of Sacred Sex could be so transformational because “… successfully synchronizing the breathing as  partners lie together in any position may touch the limits of the abilities of partners …” (Voigt 216) Sacred Sex practitioners realize it takes a while to get fully incorporated into the sacred environment. One observes that “One of the other practices that we use is that you don't get past what I call sex unless we are physically coupled for at least a half hour.” (Kruse 71) Once fully incorporated into the sacred environment, there is a transition as the couple passes from an old way of looking at the world to a new way. It can be an initiatory passage or a renewable  passage, such as attending church or Sacred Sex. “Altered or transcendental states were described in a variety of ways by the contributing couples. Examples of these descriptions include the following: a loss of physical boundaries and a merging with one another; an experience of kundalini energy; an experience of having an altered sense of time; an experience of the feeling of being in a trance; and a more general feeling of being so blissful that the happiness was experienced as an altered state of  consciousness. These altered state and mystical experiences all seemed to increase the bond in the couple and for some were stated to be life-changing events.” (Kruse 80) Before looking at whether the space of Sacred Sex is truly liminal and then continuing with the steps involved with rites of passage, I’ll discuss three ideas from modern physics which might ex plain how Sacred Sex changes the psychological space of the participants. They apply to motionless intercourse, sexual exchange without orgasm and intense concentrations of energy. Voigt observes that “In Tantric practice, the purpose of avoiding or refraining from orgasm is to intensify the sexual-spiritual energy…so as to enable a more complete restructuring of sexual experience together.” (217) and one of Kruse’s participants expresses the philosophy that “… the energy is there for you to transform yourself spiritually and become more evolved.” (69) The Tantric belief that energy restructures experience is almost identical to Einstein’s belief , expressed in the general theory of relativity, that mass restructures the nature of space-time because mass is the same as energy and space-time is the environment in which we have our experiences. A huge concentration of mass forms a black hole. Perhaps a huge concentration of sacred sexual energy acts as a psychological black hole. Page 5 of 12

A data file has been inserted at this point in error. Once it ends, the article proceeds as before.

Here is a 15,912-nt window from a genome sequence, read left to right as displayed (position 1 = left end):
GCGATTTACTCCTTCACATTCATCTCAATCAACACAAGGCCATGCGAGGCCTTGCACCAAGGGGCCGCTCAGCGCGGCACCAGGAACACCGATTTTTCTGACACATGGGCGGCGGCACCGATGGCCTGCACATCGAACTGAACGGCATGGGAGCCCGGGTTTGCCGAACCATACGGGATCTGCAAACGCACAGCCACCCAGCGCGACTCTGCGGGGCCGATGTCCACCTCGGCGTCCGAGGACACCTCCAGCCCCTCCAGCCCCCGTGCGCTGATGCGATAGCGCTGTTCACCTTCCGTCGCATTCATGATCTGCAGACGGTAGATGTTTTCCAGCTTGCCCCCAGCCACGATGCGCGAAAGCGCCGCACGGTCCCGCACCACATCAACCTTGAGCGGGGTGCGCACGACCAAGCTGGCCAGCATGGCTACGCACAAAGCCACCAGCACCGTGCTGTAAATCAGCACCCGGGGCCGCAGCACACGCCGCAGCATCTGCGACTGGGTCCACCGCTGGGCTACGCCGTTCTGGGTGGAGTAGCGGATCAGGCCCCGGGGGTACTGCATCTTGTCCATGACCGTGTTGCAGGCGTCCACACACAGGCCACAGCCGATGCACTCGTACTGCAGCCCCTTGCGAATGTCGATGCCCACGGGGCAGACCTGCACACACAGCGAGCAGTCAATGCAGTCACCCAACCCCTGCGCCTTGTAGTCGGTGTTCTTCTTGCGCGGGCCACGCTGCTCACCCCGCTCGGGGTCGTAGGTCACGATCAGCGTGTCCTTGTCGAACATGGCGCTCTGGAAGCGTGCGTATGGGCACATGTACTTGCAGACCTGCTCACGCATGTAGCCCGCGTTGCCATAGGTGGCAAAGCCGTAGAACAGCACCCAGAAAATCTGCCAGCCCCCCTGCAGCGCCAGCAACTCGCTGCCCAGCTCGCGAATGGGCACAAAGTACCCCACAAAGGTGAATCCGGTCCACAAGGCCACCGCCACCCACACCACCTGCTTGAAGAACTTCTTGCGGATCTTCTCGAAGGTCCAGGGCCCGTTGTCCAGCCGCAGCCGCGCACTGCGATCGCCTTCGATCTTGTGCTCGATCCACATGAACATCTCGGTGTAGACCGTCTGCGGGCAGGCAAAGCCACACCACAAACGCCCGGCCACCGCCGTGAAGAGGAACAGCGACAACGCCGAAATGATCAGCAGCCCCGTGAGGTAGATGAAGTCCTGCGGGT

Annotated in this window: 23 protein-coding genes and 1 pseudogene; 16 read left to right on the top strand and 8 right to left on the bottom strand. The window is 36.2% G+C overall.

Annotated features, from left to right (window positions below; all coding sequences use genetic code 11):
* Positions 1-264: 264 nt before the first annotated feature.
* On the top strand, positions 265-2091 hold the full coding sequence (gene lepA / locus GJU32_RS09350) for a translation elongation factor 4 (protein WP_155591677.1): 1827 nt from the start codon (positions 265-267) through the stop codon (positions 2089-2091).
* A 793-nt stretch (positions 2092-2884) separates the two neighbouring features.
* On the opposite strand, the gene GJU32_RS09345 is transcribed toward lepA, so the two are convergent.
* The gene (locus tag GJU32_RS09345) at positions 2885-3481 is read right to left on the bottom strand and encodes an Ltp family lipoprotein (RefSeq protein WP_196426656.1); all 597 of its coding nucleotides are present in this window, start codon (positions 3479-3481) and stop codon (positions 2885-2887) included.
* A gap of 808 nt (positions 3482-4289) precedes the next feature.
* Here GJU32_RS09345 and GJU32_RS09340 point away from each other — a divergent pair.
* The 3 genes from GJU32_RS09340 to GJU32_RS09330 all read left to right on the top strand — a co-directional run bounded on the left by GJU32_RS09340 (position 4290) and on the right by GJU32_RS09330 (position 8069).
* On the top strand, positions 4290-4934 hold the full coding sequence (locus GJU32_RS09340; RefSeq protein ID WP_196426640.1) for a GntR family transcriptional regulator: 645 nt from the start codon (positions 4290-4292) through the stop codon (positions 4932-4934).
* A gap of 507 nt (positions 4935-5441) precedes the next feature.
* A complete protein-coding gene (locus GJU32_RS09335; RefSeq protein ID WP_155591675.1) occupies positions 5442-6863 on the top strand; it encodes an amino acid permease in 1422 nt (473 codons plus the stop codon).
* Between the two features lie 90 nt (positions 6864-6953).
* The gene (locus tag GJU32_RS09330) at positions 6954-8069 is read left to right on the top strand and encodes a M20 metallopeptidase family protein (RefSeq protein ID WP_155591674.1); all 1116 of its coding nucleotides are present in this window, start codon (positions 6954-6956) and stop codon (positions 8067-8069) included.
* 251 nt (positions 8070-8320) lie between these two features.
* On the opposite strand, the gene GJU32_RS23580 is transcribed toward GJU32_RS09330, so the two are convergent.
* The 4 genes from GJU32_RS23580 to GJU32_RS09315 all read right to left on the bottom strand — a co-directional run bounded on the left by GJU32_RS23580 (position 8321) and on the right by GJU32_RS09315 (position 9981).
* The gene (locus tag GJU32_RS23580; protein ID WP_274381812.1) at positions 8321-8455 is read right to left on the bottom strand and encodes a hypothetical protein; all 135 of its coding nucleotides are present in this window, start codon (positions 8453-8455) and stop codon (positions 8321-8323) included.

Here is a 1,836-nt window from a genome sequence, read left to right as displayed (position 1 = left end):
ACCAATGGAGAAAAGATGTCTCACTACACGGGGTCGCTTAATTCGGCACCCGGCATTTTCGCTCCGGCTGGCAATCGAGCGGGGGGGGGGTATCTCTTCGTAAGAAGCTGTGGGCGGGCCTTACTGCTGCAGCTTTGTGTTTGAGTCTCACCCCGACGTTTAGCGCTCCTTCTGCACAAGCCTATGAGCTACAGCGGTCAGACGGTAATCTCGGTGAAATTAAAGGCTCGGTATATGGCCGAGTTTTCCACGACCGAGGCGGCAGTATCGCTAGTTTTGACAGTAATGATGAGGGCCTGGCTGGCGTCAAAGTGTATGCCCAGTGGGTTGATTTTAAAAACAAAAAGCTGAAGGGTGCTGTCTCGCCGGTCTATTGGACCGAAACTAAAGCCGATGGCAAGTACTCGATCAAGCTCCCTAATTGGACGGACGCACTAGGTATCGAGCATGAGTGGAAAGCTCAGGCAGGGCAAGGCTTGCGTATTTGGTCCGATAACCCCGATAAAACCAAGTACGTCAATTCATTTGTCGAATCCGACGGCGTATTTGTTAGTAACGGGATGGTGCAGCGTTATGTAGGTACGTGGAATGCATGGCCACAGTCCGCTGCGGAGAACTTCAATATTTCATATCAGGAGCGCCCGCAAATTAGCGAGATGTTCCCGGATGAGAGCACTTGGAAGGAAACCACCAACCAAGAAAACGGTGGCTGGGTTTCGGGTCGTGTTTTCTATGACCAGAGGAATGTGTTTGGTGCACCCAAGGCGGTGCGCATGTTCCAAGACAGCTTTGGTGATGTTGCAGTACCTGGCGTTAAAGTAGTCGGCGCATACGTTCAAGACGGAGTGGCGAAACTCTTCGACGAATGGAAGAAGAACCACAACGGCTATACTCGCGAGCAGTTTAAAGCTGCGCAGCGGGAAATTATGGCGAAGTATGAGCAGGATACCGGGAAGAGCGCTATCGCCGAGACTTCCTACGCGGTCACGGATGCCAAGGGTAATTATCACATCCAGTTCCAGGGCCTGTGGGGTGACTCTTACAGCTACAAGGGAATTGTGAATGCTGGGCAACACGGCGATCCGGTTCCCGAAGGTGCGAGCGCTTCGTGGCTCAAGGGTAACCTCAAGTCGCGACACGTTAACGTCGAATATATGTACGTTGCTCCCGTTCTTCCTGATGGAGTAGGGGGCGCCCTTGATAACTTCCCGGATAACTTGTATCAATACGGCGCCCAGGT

Profane black holes have such strong gravitational fields that entities close to them have radically different perspectives on space-time than entities far away and if you could get close enough, the intense gravity would tear you apart. The liminal space that the couple shares near their joint  psychological black hole could then be expected to be very different than that of the larger culture so much farther away. As the couple get closer to the energy concentration their previous ways of  thinking would also get torn apart. The Sacred Sex belief , as typified in the statement that “If I'm starting to get to my point of no return and I don't want to go there, then I'll just let that energy spread “ (Kruse 68) is a fascinating extension of this metaphor because it signifies a transition from having the sexual energy within the couple to the couple being within the sexual energy. This corresponds to moving from the exterior to the interior of the black hole. The inner workings of a black hole are some of the most mysterious of  modern physics and can only be described using imaginary numbers. So moving inside the sacred space time of the psychological black hole is moving into an intensely imaginal space. Using the term “black hole” to describe a blissfully divine experience may seem strange  because of our affinity for lightness. However, the term black hole was coined (by disbelievers)  because no light can escape from the black hole, not because there is no light in it. So the black hole itself, because it captures all light, may be quite illuminated. It only appears dark to the outside world. Motionless intercourse may be a sacred correspondent to Einstein’s special theory of relativity, which states that two observers moving relative to one another are in different space-times and have fundamentally different experiences of reality. This is negligible at low speeds, but quite pronounced at higher ones. Since we don’t have an y way of measuring sacred, or psychological, speeds it’s difficult to say how this factors into sexual relations. However, it does suggest that shared experience will be enhanced when the two partners bring “…a still point to sexual connection, contrasting with the  perpetual motion characteristic of conventional lovemaking. “(Voigt 217)